Tom Petty: 1950 – 2017

I’m not one to have heros or to worship celebrity.  But I am one who appreciates people who are the best at what they do and Tom Petty was one of those.  As I write this I’m listening to I Won’t Back Down, a tune that was meaningful to me at a time in my life when meaning was important and hard to come by.  I’m not much of a portrait artist but I felt the need to draw this.  Rest in peace Tom.

 

I Don’t Do Portraits

Oops…I guess I do.

One thing the art world has taught me is that I don’t have the “people are interesting to look at” gene.  While everyone else attends life drawing classes and draws portrait after portrait, I prefer to draw fire hydrants, buildings and telephone poles.  I don’t know why but if I were to rank sketching subjects, people would be at the bottom of my list.

BUT, sketching a person walking by a fire hydrant, that’s an interesting idea and so I spend a fair amount of time doing quick, loose sketches of people.

Yet another BUT is that I’ve come to realize that being able to draw a likeness can get you into places.  My buddy, Yvan, is always drawing people and because of it people in groups immediately understand him and what he does.  It’s harder to comprehend a fire hydrant sketcher.

Canson Mi-Teintes (5x7) using a Col-Erase pencil. Very hard to get darks

Also, to me, there are several “core” skills that make up drawing.  These are 1) the ability to measure/estimate angles and proportions, 2) achieve accuracy of line and form, and 3) mastery over whatever materials you’re using.  I’ve spent the last 3 1/2 years, starting out trying to draw cubes, with a rather myopic “gotta learn those things” approach.  I’m getting so that my ability to assess angles and proportions is becoming a feature, not a liability in my sketching, and I’m ok with pushing my fountain pen around (watercolor is another matter).

Canson Mi-Teintes (5x7), Namiki Falcon, De Atramentis Document Black - This is tough with pen but I barely know which end of a pencil to put to paper.

Canson Mi-Teintes (5×7), Namiki Falcon, De Atramentis Document Black – This is tough with pen but I barely know which end of a pencil to put to paper.

It seems, however, that fire hydrant drawing can only take you so far when trying to learn form and accuracy and so I’ve spent a lot of time in museums, drawing all sorts of stuff that I would never “choose” to draw, all in the name of improving my accuracy, ability to see half-tones, and the rest.  I figure I only have another 40-50 years of doing it and I’ll have it figured out.  By the age of 115, I might be able to call myself “artist.”

All of that is to say that I’m even drawing portraits… kinda.  I head to a local park every Thursday night, where a small group sits on the porch of a small chapel and we sketch one another, during 20-minute poses.  I’ve never mentioned it before because… well, I’m pretty bad at it.  I thought, however, I would share a couple of the sketches I’ve done recently, just to change things up here just a bit.  It’s ok to laugh.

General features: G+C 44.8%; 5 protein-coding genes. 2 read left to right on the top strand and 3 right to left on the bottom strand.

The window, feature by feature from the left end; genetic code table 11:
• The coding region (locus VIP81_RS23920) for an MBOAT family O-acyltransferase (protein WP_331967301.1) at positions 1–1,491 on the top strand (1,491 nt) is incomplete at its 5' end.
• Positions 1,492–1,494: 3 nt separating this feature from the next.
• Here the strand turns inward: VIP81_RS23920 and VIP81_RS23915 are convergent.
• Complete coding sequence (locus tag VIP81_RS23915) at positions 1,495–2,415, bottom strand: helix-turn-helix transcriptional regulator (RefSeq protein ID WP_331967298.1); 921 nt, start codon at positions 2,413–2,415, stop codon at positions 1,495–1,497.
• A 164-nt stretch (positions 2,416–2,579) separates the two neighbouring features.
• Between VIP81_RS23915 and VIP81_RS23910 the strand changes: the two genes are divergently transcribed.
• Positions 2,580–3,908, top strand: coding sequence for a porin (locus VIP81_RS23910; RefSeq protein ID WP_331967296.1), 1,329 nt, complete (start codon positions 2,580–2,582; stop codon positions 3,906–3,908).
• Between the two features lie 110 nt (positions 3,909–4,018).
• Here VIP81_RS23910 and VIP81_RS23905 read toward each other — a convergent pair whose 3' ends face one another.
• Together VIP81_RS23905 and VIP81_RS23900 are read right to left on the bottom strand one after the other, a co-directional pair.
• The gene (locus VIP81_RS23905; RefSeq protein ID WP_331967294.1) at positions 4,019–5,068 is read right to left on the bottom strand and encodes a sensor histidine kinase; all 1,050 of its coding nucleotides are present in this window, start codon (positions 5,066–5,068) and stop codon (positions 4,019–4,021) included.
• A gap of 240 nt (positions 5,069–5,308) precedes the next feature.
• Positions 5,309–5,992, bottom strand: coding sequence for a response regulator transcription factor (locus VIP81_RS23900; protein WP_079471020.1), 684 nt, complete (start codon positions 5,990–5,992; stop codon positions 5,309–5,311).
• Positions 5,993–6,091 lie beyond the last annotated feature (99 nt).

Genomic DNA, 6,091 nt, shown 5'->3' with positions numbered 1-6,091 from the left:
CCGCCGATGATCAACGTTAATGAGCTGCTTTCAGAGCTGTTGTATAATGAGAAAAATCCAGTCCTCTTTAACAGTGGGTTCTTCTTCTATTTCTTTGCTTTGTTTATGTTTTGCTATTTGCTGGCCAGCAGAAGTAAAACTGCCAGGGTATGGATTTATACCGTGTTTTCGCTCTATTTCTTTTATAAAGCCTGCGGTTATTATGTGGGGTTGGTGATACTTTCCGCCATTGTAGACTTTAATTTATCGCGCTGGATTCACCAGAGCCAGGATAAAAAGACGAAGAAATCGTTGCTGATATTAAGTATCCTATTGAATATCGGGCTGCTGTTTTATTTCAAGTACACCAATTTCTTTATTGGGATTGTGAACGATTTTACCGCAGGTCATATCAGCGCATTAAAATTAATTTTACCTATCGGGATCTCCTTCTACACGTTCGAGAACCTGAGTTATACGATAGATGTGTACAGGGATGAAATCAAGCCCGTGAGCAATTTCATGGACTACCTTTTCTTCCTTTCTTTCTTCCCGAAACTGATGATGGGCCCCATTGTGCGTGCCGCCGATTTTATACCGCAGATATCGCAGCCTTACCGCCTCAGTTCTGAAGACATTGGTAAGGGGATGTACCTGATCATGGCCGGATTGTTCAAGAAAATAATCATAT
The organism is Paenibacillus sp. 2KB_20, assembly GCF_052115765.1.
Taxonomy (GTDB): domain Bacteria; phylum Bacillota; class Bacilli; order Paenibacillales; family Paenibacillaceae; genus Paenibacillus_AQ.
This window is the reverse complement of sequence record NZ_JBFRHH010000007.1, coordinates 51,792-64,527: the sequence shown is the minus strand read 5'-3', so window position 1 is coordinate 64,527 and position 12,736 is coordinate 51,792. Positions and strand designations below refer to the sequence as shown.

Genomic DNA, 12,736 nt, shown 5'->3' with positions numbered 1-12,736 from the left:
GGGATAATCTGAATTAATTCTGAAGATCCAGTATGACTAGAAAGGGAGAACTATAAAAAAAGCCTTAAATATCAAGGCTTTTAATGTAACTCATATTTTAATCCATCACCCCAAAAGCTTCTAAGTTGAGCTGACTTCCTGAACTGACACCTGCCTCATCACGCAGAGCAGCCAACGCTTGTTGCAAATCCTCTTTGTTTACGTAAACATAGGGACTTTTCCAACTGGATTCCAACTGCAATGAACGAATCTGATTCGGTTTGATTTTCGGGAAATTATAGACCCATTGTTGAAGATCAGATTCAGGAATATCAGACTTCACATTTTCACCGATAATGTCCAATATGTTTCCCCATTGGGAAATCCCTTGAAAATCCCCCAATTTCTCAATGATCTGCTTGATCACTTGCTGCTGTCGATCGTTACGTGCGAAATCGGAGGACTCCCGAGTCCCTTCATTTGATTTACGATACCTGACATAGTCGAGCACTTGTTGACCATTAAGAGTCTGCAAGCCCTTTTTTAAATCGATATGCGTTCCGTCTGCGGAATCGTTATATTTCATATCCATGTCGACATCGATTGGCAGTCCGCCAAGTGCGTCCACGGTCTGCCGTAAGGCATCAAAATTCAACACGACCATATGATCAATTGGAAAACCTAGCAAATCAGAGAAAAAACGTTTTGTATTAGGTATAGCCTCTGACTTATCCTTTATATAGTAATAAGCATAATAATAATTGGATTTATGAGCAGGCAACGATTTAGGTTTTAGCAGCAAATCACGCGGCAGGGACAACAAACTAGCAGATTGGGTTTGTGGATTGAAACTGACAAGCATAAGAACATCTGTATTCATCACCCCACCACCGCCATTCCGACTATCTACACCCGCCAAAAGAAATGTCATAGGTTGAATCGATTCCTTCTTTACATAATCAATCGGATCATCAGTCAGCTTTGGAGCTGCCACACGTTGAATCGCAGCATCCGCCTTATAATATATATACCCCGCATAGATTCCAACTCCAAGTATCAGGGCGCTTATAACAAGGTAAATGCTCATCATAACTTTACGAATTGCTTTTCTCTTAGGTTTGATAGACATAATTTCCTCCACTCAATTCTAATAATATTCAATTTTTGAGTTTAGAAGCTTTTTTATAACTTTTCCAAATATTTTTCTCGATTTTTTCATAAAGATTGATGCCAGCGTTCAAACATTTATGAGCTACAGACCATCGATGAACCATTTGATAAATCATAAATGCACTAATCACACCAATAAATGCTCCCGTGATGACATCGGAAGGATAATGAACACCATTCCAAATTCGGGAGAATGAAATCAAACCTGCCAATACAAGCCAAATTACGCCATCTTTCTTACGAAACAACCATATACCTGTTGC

Canson Mi-Teintes (5x7), Namiki Falcon, De Atramentis Document Black - I'm really lost when it comes to hatching really light shades that are the form of the face.

Canson Mi-Teintes (5×7), Namiki Falcon, De Atramentis Document Black – I’m really lost when it comes to hatching really light shades that are the form of the face.

Portrait Sketching in Quebec City

I’ve been sketching for about ten months now.  When I started my goal was to be able to draw some of the unique buildings here in Quebec.  That is still my goal and I’ve been happy with my progress.  Heck, I’d be happy with any progress as I spent most of my life believing you had to have special talents to draw.

I’ve approach that goal in single-minded fashion, first drawing a gazillion boxes and finally buildings.  It’s only been recently that I’ve even added trees and such to my building sketches.  I think that trying to keep it simple has helped me considerably as I climb the learning curve.

But I’ve met a group of sketchers that have me conflicted over my approach.  They meet once a week and draw portraits.  They are Yvan, Denis, Jean-Marc, Sylvie, Katherine, Catherine, Han, and Celine.  While their names don’t mean much to you, take my word for it; these are some of the nicest, most talented people you’d ever want to meet.

I met some of them during our recent sketchcrawl, and I decided to attend their portraiture session last night.  I didn’t sketch.  As I said, I’m trying to stick with buildings and while the US Government can decide that corporations are people, I have a hard time convincing myself that people are buildings.

But the ‘esprit’ of that evening session, and the enthusiasm of its participants, is infectious and I’m afraid I have been infected.  I shouldn’t.  I know I shouldn’t.  Stick with the plan, Larry.  But…but…I feel the need to participate.  My only participation last night, aside from being amazed by the sketches done by these artists, was to pose for a 20-minute session.  It was fun.  I hope to do it again.  If you’ve ever wondered what I look like, this sketch by Yvan is a very good likeness.